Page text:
The study “Non-THC cannabinoids counteract prostate carcinoma growth in vitro and in vivo: pro-apoptotic effects and underlying mechanisms,” appeared in the British Journal of Pharmacology.

Brain Cancer Cell Death Induced By Marijuana

Combined administration of the pharmaceutical agent temozolomide (TMZ) and THC exhibits strong anti-cancer activity in brain tumors resistant to conventional anti-cancer treatments, according to preclinical data published online in the journal Molecular Cancer Therapeutics.

The anti-tumor activity of the cannabinoids THC and CBD (cannabidiol) in glioma xenografts (tissue grafts) was assessed by investigators at Complutense University in Spain. It was reported by the authors that the administration of TMZ (the benchmark agent for the management of glioblastoma) in combination with THC “enhanced autophagy” (programmed cell death) in malignant tissue. The combined administration of THC, CBD, and TMZ “remarkably reduced the growth of glioma xenografts … [and] produced a strong antitumoral action in both TMZ-sensitive and TMZ-resistant tumors.”

They concluded, “Altogether, our findings support that the combined administration of TMZ and cannabinoids could be therapeutically exploited for the management of GBM (gliobastoma multiforme).”

A pilot study in 2006 that was published in the British Journal of Cancer reported that the intratumoral administration of THC was linked with minimized tumor cell proliferation in two of nine human subjects with GBM that is highly resistant to conventional anti-cancer treatments.

The study, “A Combined Preclinical Therapy of Cannabinoids and Temozolomide against Glioma,” appeared in the journal Molecular Cancer Therapeutics.


Cancer & Marijuana summary

Neurogenesis In Brain Promoted By Cannabinoids

According to preclinical trial data published in The Journal of Clinical Investigation, the administration of synthetic cannabinoids is related to the proliferation of newborn neurons (nerve cells) in the rat brain which likely accounts for the anti-anxiety and mood elevating effects of the drug.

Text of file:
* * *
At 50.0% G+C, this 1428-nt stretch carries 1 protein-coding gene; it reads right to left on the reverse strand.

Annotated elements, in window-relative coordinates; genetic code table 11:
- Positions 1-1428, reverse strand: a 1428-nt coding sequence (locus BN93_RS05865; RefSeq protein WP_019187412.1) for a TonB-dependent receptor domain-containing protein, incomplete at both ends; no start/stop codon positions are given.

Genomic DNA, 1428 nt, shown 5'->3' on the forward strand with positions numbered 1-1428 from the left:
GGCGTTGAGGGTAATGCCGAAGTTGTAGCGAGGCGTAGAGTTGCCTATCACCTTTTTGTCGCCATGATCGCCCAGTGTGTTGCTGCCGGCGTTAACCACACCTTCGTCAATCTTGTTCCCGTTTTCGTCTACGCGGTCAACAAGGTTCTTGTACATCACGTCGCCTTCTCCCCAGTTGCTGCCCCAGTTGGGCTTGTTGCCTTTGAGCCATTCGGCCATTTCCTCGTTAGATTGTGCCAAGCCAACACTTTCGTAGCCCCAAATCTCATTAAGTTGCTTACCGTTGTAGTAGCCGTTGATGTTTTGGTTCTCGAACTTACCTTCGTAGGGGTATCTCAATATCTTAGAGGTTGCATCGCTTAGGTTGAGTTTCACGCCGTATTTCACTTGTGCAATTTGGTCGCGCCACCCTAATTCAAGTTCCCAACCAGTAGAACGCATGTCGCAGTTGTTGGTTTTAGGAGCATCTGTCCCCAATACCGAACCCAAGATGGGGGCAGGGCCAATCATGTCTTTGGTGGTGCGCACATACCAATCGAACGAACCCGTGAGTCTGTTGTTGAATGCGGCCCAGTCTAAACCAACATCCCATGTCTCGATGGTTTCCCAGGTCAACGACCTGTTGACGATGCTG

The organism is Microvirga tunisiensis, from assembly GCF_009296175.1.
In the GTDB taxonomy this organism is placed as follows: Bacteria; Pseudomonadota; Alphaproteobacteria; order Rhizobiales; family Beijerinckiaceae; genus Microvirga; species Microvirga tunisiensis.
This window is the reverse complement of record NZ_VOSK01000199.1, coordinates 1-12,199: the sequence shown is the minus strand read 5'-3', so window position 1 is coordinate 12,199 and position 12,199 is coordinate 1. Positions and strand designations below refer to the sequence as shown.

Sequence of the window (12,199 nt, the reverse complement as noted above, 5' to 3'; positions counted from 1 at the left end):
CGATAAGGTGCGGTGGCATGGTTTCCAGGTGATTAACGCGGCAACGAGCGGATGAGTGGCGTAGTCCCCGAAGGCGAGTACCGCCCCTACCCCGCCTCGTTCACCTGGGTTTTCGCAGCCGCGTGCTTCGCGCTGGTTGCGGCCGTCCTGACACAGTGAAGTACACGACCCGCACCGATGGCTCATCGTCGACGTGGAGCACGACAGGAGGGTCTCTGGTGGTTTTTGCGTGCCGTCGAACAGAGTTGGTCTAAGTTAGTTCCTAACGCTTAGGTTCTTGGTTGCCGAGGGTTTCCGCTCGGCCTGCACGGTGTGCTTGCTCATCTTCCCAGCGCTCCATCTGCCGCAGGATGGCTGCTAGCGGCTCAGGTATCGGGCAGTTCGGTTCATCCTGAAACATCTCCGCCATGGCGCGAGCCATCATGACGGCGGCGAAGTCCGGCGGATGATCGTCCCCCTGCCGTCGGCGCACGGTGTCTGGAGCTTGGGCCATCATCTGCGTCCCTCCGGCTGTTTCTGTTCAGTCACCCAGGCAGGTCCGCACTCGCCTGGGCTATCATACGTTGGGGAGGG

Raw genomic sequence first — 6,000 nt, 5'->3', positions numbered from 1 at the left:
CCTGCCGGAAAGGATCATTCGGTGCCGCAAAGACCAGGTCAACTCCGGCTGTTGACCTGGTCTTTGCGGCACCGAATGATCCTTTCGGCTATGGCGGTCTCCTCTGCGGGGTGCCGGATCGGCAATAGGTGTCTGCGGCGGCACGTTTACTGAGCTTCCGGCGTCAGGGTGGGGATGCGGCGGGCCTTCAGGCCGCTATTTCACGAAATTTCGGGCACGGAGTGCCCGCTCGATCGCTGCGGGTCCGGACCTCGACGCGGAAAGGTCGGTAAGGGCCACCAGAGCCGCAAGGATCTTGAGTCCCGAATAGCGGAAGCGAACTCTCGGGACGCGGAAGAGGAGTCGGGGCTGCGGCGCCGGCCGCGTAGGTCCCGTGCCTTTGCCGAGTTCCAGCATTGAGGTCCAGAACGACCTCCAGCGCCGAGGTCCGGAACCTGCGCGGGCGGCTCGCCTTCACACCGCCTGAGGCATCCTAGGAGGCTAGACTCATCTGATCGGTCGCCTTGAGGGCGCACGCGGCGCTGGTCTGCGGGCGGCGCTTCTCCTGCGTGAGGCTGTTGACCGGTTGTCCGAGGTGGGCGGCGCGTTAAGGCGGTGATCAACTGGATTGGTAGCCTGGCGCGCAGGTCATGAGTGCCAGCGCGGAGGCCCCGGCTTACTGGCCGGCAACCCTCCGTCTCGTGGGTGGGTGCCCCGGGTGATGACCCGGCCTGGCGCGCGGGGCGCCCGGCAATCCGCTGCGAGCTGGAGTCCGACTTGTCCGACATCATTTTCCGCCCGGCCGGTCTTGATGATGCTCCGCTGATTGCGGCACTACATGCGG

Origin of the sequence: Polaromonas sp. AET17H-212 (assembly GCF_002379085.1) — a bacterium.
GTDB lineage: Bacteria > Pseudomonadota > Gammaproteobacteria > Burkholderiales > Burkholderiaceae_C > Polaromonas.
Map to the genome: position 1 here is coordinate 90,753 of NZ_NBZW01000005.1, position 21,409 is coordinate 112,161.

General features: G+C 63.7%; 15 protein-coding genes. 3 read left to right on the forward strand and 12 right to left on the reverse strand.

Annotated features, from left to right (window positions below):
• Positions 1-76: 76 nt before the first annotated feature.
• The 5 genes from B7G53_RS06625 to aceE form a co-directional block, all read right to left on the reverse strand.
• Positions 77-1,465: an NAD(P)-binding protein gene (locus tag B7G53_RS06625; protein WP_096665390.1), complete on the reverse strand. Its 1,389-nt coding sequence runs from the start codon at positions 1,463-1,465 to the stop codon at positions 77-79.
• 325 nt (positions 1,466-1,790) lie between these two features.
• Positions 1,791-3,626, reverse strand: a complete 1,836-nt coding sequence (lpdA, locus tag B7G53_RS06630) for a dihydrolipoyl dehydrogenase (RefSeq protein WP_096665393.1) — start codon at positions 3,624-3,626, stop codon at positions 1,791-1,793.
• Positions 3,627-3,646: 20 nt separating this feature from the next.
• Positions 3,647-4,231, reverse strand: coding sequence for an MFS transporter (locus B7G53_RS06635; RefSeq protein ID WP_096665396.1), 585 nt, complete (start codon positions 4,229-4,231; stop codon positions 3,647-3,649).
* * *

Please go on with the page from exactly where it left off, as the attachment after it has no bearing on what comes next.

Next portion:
It was found by the investigators in a study titled, “Cannabinoids promote embryonic and adult hippocampus neurogenesis and produce anxiolytic- and depressant-like effects” that administering synthetic cannabinoids increased neurogenesis in the rat hippocampus and significantly minimized measures of anxiety and depression-like behavior.

“Cannabinoids appear to be the only illicit drug whose capacity to produce increased hippocampal newborn neurons is positively correlated with its anxiolytic and antidepressant-like effects,” authors concluded.

“These findings add to the growing body of scientific evidence indicating that cannabis is non-toxic and may hold significant neurological benefits, including the treatment of certain neurologic diseases such as Alzheimer’s disease and Parkinson’s disease,” NORML Senior Policy Analyst Paul Armentano said.

Research in the past had shown cannabinoids to be neuroprotective in animals against brain damage caused by alcohol and/or stroke.

Cannabinoids Useful For Treating Many Health Conditions

According to a just published review in the German scientific journal Deutsches Ärzteblatt International, scientific findings from over hundred controlled clinical trials that involved either cannabis or its constituents provide “clear evidence that cannabinoids are useful for the treatment of various medical conditions.”